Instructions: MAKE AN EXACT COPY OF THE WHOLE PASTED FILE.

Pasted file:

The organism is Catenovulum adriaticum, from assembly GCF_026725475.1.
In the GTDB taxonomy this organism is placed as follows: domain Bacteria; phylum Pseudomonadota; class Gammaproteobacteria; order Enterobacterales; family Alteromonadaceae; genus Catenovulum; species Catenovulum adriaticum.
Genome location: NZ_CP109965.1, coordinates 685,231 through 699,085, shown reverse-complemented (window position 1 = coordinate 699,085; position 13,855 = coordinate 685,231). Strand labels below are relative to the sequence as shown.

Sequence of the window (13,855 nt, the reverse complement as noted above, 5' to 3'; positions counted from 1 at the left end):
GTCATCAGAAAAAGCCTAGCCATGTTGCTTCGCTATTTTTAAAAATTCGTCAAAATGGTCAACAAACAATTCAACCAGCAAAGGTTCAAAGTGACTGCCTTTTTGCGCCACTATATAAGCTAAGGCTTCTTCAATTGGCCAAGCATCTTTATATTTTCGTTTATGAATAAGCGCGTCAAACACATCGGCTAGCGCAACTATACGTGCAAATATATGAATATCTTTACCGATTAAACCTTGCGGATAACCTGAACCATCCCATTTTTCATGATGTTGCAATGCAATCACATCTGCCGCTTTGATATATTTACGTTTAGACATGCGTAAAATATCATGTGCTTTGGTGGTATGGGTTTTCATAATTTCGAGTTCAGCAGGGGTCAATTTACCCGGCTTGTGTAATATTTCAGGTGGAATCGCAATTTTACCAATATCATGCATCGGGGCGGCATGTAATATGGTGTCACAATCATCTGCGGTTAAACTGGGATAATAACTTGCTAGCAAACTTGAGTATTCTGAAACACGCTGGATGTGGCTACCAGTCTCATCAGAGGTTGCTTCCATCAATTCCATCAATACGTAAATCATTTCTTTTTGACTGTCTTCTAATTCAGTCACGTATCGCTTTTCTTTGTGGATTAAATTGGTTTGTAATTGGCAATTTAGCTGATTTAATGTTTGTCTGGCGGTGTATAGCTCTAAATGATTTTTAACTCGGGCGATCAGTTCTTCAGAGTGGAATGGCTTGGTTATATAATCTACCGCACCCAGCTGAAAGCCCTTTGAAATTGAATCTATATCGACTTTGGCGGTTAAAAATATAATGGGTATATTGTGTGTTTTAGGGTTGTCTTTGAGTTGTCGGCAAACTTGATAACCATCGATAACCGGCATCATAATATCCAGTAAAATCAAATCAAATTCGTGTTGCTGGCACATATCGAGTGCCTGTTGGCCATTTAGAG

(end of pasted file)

The organism is Catenovulum adriaticum, from assembly GCF_026725475.1.
In the GTDB taxonomy this organism is placed as follows: domain Bacteria; phylum Pseudomonadota; class Gammaproteobacteria; order Enterobacterales; family Alteromonadaceae; genus Catenovulum; species Catenovulum adriaticum.
Genome location: NZ_CP109965.1, coordinates 685,231 through 699,085, shown reverse-complemented (window position 1 = coordinate 699,085; position 13,855 = coordinate 685,231). Strand labels below are relative to the sequence as shown.

Sequence of the window (13,855 nt, the reverse complement as noted above, 5' to 3'; positions counted from 1 at the left end):
GTCATCAGAAAAAGCCTAGCCATGTTGCTTCGCTATTTTTAAAAATTCGTCAAAATGGTCAACAAACAATTCAACCAGCAAAGGTTCAAAGTGACTGCCTTTTTGCGCCACTATATAAGCTAAGGCTTCTTCAATTGGCCAAGCATCTTTATATTTTCGTTTATGAATAAGCGCGTCAAACACATCGGCTAGCGCAACTATACGTGCAAATATATGAATATCTTTACCGATTAAACCTTGCGGATAACCTGAACCATCCCATTTTTCATGATGTTGCAATGCAATCACATCTGCCGCTTTGATATATTTACGTTTAGACATGCGTAAAATATCATGTGCTTTGGTGGTATGGGTTTTCATAATTTCGAGTTCAGCAGGGGTCAATTTACCCGGCTTGTGTAATATTTCAGGTGGAATCGCAATTTTACCAATATCATGCATCGGGGCGGCATGTAATATGGTGTCACAATCATCTGCGGTTAAACTGGGATAATAACTTGCTAGCAAACTTGAGTATTCTGAAACACGCTGGATGTGGCTACCAGTCTCATCAGAGGTTGCTTCCATCAATTCCATCAATACGTAAATCATTTCTTTTTGACTGTCTTCTAATTCAGTCACGTATCGCTTTTCTTTGTGGATTAAATTGGTTTGTAATTGGCAATTTAGCTGATTTAATGTTTGTCTGGCGGTGTATAGCTCTAAATGATTTTTAACTCGGGCGATCAGTTCTTCAGAGTGGAATGGCTTGGTTATATAATCTACCGCACCCAGCTGAAAGCCCTTTGAAATTGAATCTATATCGACTTTGGCGGTTAAAAATATAATGGGTATATTGTGTGTTTTAGGGTTGTCTTTGAGTTGTCGGCAAACTTGATAACCATCGATAACCGGCATCATAATATCCAGTAAAATCAAATCAAATTCGTGTTGCTGGCACATATCGAGTGCCTGTTGGCCATTTAGAG